WIT Press


ULTRA-HIGH FREQUENCY TRAIN OPERATION USING THE SOFT COUPLING TECHNIQUE: HEADWAY EVALUATIONS

Price

Free (open access)

Paper DOI

10.2495/CR180121

Volume

181

Pages

9

Page Range

133 - 141

Published

2018

Size

591 kb

Author(s)

FUMITAKA KAKUHAMA, RYO TAKAGI

Abstract

The level of congestion observed in urban railways during peak hours is unacceptably high, and there is a strong need for quick improvement. One possible method to alleviate congestion without large-scale investment in railway infrastructure (e.g. increasing tracks) is the realisation of “soft coupling”. This is a concept in which the space between two moving trains is controlled to an extremely short distance so that these two trains look as if they were mechanically coupled. The purpose of this study is to evaluate the limits of the transport capacity of urban railways when soft coupling is applied. Although it is expected that ultra-high frequency train operation will be possible by using this technique, there is a danger that these two trains would collide with each other when doing so. To avoid the problem, deceleration parameters of trains must be set properly. In this paper, the authors first search for the appropriate set of deceleration parameters by means of simplified braking performance calculations. Following this, the authors evaluate the possibility of increasing train frequency by using this technique. Especially, the authors reveal that it is possible to reduce headways between two trains that are running in the same direction and calling at the same platform in a station even further by using soft coupling, when compared with the cases using either pure moving block (PMB), relative moving block (RMB), a new variant of continuous ATP used in Japan (called Digital ATC) and another conventional variant of continuous ATP used in Japan (called ATS). By comparing all five types of signalling systems, it can be concluded that soft coupling can greatly contribute to shortening the headways between trains.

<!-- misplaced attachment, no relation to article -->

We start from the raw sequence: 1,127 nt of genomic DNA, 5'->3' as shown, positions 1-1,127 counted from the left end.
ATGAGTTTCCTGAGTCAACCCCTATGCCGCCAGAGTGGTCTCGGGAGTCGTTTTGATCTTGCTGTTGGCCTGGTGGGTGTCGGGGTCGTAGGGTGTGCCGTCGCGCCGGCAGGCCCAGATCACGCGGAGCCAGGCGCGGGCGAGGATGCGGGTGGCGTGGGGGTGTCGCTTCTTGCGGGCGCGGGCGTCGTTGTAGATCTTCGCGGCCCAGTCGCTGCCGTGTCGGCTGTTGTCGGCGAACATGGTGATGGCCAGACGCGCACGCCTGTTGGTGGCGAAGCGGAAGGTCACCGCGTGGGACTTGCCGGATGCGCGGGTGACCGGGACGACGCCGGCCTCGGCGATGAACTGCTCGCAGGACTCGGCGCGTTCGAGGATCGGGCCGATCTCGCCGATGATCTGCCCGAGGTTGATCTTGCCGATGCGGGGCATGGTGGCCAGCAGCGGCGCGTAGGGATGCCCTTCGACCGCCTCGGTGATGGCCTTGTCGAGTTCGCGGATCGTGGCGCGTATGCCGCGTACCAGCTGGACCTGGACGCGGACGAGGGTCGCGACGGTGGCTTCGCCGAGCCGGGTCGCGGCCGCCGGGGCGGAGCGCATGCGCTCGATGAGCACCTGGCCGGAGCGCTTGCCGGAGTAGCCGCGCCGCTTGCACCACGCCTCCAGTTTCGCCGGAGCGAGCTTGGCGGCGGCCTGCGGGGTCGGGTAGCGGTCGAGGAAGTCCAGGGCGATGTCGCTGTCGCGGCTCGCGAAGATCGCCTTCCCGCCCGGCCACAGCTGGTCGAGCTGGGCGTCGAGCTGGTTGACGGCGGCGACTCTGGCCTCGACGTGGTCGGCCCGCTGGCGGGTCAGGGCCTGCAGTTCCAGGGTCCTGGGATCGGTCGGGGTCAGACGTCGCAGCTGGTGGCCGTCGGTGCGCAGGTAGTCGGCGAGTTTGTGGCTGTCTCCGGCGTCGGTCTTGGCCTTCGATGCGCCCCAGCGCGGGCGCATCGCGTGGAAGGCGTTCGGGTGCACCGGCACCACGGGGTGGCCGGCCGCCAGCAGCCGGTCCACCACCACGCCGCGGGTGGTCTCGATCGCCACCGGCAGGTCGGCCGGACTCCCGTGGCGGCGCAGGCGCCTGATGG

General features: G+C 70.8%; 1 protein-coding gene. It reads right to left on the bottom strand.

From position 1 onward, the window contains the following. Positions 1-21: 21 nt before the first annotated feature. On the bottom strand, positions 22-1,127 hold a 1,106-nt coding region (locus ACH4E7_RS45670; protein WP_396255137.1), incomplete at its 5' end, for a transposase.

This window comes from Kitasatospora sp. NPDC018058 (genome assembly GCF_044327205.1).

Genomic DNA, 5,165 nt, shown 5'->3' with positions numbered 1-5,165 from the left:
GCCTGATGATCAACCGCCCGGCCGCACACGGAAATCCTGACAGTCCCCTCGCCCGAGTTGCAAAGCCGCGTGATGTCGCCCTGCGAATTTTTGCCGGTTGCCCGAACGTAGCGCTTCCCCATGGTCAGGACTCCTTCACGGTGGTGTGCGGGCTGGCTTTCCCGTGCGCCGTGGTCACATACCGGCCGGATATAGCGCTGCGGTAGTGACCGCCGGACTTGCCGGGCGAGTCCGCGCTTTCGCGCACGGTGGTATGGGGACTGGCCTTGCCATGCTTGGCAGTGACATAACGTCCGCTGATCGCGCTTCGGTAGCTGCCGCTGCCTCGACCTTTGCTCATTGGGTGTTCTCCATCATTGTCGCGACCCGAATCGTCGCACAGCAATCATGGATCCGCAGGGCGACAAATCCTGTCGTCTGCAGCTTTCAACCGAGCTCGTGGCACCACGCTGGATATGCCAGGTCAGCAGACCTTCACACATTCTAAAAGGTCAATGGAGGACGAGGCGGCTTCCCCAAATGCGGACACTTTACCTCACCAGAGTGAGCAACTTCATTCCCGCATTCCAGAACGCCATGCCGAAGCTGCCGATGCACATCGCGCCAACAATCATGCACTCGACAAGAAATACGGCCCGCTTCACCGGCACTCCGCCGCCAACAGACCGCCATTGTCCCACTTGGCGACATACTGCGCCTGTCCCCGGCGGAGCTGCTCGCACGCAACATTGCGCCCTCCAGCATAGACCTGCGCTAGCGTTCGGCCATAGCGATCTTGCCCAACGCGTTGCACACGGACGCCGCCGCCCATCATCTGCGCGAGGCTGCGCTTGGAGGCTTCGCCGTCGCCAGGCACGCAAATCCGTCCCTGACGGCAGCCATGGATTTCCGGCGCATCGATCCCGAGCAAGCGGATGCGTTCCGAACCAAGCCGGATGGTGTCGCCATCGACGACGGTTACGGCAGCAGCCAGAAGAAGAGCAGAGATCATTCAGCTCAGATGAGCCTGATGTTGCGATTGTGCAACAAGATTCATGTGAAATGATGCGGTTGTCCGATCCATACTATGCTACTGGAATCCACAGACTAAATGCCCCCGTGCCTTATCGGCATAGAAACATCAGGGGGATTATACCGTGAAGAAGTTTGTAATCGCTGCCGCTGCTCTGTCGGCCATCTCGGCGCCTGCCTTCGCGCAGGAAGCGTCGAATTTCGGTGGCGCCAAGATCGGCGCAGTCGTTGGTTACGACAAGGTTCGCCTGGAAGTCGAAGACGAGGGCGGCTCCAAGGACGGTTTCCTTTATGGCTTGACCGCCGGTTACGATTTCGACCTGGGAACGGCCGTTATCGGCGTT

Keywords

soft coupling, ultra-high frequency train operation, moving block, signalling system, the headways between the leading and the following trains